Amazon’s business practices and footprint have received plenty of criticism over the years. From its misleading products and reviews and its environmental impact to its effect on small businesses and its own employees, its shoppers are left with a fair amount of guilt every time they use its convenient platform. AmazonSmile, which donates 0.5 percent of the price of eligible purchased items to a shopper-selected charity, has been one way for shoppers to ease that sense of guilt. Come February 20, those shoppers will have to find a new path to absolution when AmazonSmile is shuttered.
Amazon emailed participants of the free program about the news on Wednesday. The email said that AmazonSmile, which launched in 2013, “has not grown to create the impact that we had originally hoped.”
AmazonSmile shoppers can pick which charity will receive the 0.5 percent donation from the 1 million 501(c)(3) charitable groups participating. These groups include American Red Cross, Meals on Wheels America, St. Jude Children’s Research Hospital, and local groups, like specific Boys and Girls Club chapters.
Amazon claims AmazonSmile has donated $449,385,192 to global charities and $400 million to US charities as of December 2022. But the tech giant is now telling shoppers that it tried to do too much, and its “ability to have an impact was often spread too thin.”
Unfortunately, Amazon didn’t announce an immediate philanthropic effort to replace AmazonSmile. Instead, it said it will “continue to pursue and invest in other areas where it can make meaningful change.” Its email named charitable efforts it had already been making, such as its Housing Equity Fund for affordable housing and its Future Engineer program that claims to have paid for computer science curriculum for more than 600,000 students.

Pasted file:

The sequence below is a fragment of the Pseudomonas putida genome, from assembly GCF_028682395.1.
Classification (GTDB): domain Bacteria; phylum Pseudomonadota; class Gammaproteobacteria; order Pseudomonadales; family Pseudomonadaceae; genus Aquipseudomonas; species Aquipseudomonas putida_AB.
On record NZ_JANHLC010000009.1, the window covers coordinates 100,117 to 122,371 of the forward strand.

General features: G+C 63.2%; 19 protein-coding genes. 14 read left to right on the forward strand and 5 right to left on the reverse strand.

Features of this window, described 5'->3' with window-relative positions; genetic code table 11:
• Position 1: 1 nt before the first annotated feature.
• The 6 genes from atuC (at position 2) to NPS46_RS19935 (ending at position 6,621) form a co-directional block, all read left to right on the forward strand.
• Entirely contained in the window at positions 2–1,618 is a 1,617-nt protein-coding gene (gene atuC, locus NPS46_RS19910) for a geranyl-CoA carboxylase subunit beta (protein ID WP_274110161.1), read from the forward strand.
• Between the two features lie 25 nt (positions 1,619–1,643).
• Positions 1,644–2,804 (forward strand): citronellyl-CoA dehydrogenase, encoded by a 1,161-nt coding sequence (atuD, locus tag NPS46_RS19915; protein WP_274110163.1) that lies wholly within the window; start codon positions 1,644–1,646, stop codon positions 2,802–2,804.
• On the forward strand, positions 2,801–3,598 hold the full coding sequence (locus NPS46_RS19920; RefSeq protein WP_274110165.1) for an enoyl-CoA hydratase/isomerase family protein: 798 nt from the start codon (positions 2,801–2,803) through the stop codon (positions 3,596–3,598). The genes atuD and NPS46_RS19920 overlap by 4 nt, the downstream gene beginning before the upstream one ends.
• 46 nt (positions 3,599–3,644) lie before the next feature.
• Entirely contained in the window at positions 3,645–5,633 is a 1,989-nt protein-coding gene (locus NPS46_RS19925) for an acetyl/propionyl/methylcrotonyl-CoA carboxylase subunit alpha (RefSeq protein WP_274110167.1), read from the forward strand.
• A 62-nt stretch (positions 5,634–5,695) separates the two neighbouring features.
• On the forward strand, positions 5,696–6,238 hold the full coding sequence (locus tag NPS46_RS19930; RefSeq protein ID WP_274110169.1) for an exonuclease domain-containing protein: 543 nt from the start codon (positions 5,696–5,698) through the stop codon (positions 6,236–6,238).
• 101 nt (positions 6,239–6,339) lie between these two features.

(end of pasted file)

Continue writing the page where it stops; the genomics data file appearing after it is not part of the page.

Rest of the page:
Amazon’s charitable efforts moving ahead will also focus on natural disaster relief through its massive “logistics infrastructure and technology.”
As the program closes, Amazon said it would give participating charities a bonus donation that totals three months’ worth of donations that the organization received through AmazonSmile in 2022.
“Once AmazonSmile closes, charities will still be able to seek support from Amazon customers by creating their own wish lists,” Amazon said.
Amazon’s closure of AmazonSmile adds to a growing list of reasons for people to frown recently. Earlier this month, Amazon expanded layoff plans from 10,000 workers to 18,000.
Correction: This article previously stated that AmazonSmile donates 0.05 percent of the price of eligible products, but it donates 0.5 percent. The article has been updated.